All of that is fine but this poem, in my opinion, relies heavily on the reader’s ability to make a significant interpretive leap and as a consequence lacks emotional resonance. The verse is intellectually stimulating, but the grand scale of time juxtaposed with the mundane act of walking on the beach feels too abstract for me.

For the musicality of the verse I guess everybody will have noticed the use of the letter b at the start of each line that produces a nice alliteration and reminds myself of the Big B, the Big Bang. This feature of the verse is again appealing to my intellect…

Nevertheless, what I look for in haiku is for it to strike an emotional chord. Something deeper than my intellect. I prefer when a haiku reaches deeper than my cortex. When it speaks to the animal in me. It is this way that I feel more connected to the universe and its vastness.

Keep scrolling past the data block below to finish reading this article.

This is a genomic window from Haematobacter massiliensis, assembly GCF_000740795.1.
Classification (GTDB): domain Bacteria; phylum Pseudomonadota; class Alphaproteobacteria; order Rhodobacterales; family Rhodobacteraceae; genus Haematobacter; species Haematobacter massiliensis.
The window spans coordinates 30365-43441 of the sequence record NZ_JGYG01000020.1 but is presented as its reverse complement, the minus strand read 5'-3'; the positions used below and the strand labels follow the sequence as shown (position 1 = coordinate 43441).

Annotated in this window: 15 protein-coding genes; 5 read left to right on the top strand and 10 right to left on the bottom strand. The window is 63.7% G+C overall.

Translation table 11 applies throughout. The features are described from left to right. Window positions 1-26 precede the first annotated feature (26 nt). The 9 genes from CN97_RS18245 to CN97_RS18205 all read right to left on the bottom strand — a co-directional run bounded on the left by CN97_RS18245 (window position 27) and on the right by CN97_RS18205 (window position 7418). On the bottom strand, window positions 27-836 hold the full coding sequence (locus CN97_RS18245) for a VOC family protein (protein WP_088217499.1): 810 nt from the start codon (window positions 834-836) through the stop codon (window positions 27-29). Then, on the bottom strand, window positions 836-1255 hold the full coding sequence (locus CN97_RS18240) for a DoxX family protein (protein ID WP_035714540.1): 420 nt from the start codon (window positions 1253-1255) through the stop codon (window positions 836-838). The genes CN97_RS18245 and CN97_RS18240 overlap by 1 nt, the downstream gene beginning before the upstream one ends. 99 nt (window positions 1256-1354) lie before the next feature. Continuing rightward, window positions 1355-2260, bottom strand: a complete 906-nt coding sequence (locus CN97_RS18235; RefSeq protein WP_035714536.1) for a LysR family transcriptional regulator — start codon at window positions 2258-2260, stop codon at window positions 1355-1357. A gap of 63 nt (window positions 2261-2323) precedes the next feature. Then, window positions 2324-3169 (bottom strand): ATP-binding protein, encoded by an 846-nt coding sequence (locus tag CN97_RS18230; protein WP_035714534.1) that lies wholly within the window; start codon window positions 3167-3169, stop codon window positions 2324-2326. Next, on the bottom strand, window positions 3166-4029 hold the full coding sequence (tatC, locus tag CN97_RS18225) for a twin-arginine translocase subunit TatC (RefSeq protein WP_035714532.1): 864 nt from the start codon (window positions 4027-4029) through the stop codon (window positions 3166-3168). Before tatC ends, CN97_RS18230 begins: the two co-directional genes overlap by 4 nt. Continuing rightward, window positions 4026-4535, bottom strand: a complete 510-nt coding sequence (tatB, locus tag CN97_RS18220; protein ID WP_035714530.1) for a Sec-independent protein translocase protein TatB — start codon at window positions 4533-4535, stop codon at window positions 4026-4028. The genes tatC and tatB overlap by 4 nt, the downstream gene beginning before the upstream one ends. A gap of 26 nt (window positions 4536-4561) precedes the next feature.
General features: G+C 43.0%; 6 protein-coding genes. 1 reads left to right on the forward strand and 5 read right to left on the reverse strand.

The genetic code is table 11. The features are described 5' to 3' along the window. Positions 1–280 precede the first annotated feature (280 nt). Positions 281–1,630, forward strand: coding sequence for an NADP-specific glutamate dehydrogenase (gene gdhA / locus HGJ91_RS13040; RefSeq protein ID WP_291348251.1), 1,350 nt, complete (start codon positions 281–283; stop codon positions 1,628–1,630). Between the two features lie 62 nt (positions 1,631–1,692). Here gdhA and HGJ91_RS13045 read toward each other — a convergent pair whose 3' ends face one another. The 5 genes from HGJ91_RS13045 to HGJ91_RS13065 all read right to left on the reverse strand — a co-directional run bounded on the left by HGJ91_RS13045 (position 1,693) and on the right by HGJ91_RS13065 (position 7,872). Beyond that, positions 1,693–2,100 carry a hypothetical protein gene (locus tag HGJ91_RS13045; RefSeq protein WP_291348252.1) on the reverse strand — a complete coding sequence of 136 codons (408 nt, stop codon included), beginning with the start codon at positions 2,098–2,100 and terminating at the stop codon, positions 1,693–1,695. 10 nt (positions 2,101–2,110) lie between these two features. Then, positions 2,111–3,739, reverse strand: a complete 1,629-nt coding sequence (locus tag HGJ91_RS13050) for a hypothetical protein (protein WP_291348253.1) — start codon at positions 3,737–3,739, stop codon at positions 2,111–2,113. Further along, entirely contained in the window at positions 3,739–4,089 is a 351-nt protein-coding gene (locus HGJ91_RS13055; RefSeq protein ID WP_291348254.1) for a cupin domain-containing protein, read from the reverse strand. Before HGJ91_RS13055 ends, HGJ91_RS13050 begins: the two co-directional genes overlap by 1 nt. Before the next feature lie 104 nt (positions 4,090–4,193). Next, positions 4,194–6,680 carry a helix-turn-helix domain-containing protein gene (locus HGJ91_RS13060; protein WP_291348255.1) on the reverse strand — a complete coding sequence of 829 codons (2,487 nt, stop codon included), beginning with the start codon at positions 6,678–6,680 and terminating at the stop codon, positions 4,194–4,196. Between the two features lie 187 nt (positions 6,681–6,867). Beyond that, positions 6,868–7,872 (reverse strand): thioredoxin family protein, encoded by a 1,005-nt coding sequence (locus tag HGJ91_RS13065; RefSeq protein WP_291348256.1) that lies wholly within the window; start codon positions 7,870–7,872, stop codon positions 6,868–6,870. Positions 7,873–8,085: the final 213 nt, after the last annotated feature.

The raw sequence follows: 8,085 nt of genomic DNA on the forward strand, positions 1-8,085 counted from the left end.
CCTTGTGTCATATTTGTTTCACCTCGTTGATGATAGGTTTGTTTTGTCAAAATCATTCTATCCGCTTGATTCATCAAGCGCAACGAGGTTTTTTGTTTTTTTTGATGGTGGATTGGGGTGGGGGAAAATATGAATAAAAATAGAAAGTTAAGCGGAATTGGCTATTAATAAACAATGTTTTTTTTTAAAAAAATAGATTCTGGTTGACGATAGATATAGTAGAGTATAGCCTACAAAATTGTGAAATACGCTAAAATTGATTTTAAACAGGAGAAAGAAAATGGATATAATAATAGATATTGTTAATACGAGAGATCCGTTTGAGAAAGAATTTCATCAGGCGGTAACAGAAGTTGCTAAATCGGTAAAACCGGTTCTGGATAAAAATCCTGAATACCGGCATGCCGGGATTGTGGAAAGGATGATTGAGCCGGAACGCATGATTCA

Leena Anandhi:

Walking on the beach with sand washing away from your toes with every wave has always been a surreal experience. As though it took you to a different realm momentarily. That moment came alive, and that is something to say of a well written haiku. The sand as an analogy of time has been a poetic device of yore, so what is new? The sand slipping by the toes reminds us of the hourglass, of the passing of time, of it being beyond our control. Although it reminds me of Blake’s grain of sand and Carl Sagan’s Cosmos where the water rather than the sand slips through the fingers, the billion years slipping relives the sensory feeling of the sand or water slipping through. It also seems to say how new we are in the evolutionary calendar, the existence of other species on earth outnumbering the humans. A haiku that most of us can relate to.